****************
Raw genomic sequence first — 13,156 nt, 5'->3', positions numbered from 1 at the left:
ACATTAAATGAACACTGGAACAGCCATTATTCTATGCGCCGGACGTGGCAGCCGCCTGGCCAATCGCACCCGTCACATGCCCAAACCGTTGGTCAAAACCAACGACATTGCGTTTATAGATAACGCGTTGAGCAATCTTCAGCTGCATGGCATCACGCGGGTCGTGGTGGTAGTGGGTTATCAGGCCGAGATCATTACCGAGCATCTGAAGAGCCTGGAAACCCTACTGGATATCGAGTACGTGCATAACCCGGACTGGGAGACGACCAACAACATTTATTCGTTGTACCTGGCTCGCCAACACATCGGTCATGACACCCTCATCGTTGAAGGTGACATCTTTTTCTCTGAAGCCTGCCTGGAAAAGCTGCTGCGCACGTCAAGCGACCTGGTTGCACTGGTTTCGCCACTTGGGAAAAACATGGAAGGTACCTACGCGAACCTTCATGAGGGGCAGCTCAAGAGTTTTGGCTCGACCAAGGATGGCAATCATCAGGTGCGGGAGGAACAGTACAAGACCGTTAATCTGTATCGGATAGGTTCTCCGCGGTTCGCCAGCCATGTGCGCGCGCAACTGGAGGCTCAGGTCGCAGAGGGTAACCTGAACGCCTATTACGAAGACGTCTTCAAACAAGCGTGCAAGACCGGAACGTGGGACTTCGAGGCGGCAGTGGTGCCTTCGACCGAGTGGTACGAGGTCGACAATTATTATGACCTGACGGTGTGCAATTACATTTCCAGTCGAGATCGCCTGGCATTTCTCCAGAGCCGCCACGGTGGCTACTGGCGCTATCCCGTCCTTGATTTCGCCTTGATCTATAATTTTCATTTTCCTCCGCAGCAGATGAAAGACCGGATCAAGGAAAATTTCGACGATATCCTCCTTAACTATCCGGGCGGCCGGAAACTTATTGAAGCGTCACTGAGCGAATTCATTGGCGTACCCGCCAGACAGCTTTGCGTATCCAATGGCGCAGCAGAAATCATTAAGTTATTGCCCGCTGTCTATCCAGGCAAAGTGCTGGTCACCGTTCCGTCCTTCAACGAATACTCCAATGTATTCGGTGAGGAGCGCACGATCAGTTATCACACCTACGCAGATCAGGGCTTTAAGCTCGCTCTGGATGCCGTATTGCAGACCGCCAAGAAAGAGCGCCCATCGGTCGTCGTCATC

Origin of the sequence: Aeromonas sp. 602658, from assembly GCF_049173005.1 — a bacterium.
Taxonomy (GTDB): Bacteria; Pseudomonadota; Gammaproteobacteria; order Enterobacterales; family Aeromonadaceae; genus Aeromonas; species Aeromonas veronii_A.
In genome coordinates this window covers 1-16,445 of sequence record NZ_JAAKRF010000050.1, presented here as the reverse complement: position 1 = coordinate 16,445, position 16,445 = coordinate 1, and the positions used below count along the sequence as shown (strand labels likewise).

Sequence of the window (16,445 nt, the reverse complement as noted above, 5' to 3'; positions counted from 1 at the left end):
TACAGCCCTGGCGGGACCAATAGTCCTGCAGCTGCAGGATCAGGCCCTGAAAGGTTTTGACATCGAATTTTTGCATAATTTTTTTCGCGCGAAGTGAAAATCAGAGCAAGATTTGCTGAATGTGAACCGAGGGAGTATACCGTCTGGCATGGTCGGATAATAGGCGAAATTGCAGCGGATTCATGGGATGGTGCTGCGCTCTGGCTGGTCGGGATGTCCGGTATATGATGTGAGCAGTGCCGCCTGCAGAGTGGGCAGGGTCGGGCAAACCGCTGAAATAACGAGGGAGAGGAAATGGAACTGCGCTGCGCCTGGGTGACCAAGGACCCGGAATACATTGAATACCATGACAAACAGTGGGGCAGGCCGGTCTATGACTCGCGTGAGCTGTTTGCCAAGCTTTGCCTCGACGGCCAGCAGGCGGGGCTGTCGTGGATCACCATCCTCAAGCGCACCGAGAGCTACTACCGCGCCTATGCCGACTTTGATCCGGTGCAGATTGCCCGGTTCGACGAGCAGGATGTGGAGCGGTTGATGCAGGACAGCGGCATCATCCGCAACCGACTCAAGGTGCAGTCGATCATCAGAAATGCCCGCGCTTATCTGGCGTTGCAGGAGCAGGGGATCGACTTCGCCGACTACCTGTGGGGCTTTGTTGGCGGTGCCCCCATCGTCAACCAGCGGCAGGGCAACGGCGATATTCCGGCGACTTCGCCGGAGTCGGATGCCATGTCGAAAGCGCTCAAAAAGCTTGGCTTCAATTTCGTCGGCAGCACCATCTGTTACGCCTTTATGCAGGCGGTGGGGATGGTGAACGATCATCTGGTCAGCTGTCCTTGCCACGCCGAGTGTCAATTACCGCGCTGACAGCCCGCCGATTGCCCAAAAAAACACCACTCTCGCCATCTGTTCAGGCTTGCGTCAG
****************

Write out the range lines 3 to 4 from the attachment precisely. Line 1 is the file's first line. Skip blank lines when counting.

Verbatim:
Origin of the sequence: Aeromonas sp. 602658, from assembly GCF_049173005.1 — a bacterium.
Taxonomy (GTDB): Bacteria; Pseudomonadota; Gammaproteobacteria; order Enterobacterales; family Aeromonadaceae; genus Aeromonas; species Aeromonas veronii_A.